PIT magazine

The applied research conducted at universities of applied sciences makes an important contribution to the search for solutions to the major social and economic challenges facing the Netherlands. In this article Anka Mulder, director of Saxion University of Applied Sciences, offers her view on the importance of applied research in the development of key technologies and the current state of play in applied research in the Netherlands. Where are we performing well and where is there room for improvement?

More European cooperation is the next step

"When it comes to research, people usually think of traditional universities. Fortunately, however, the research conducted by universities of applied sciences is achieving greater prominence and there is growing recognition of the importance of applied research. We are knowledge accelerators. Our research cycles are short and demand-driven. Companies with a problem come to us for help in finding a solution. It is also logical that they turn to us, since we are part of the lifeblood of a region and the work we do leaves its imprint everywhere.

Saxion invests heavily in applied research. Topics include investigating ways of enabling people to live a vigorous and independent life at home for as long as possible and developing scenarios for a sustainable lifestyle in the smart city of the future. Key technologies play an important role in addressing those issues. As they do in OBSeRVeD, a project that we coordinate, in which an electronic nose that can smell disease in poultry is being developed. Infected animals give off a specific odour. If the smell sensor picks it up at an early stage, a farmer can quickly take appropriate measures, such as adapting the composition of the feed, and so avoid the need to administer extra antibiotics and prevent outbreaks of diseases in animals."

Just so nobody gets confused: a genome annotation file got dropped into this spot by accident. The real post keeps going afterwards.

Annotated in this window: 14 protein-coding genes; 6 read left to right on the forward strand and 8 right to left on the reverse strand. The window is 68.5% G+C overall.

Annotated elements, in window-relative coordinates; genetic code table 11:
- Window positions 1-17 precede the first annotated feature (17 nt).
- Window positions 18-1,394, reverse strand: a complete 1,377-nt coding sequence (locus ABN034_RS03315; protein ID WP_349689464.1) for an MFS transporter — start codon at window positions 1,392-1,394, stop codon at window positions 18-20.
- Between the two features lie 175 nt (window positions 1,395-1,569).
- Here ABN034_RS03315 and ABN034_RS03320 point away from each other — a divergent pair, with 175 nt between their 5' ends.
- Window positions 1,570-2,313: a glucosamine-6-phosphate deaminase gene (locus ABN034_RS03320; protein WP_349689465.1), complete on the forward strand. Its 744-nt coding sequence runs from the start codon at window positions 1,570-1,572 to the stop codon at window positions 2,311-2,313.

"Partnerships with industry, research universities and other universities of applied sciences are important for projects like this. An example of this collaboration is TechForFuture, a centre of expertise for applied research into key enabling technologies that we have jointly established with Windesheim. To improve their bargaining position in relation to business partners and the funders of research projects, universities of applied sciences need to pool their strengths. We’re getting better at that. We initially depended entirely on the Taskforce for Applied Research SIA, but now also secure grants from the National Growth Fund and the Dutch Research Agenda.

The next step is to strengthen the cooperation at European level. As a university of applied sciences, we already participate in the European Universities Initiative. But there are opportunities to make an even greater impression on the European stage. We have a lot to offer, but we are reaching our limits and additional capacity is required if we are going to make the next step. And that means more money. Hopefully, a new government will also see the need for this and increase its funding.”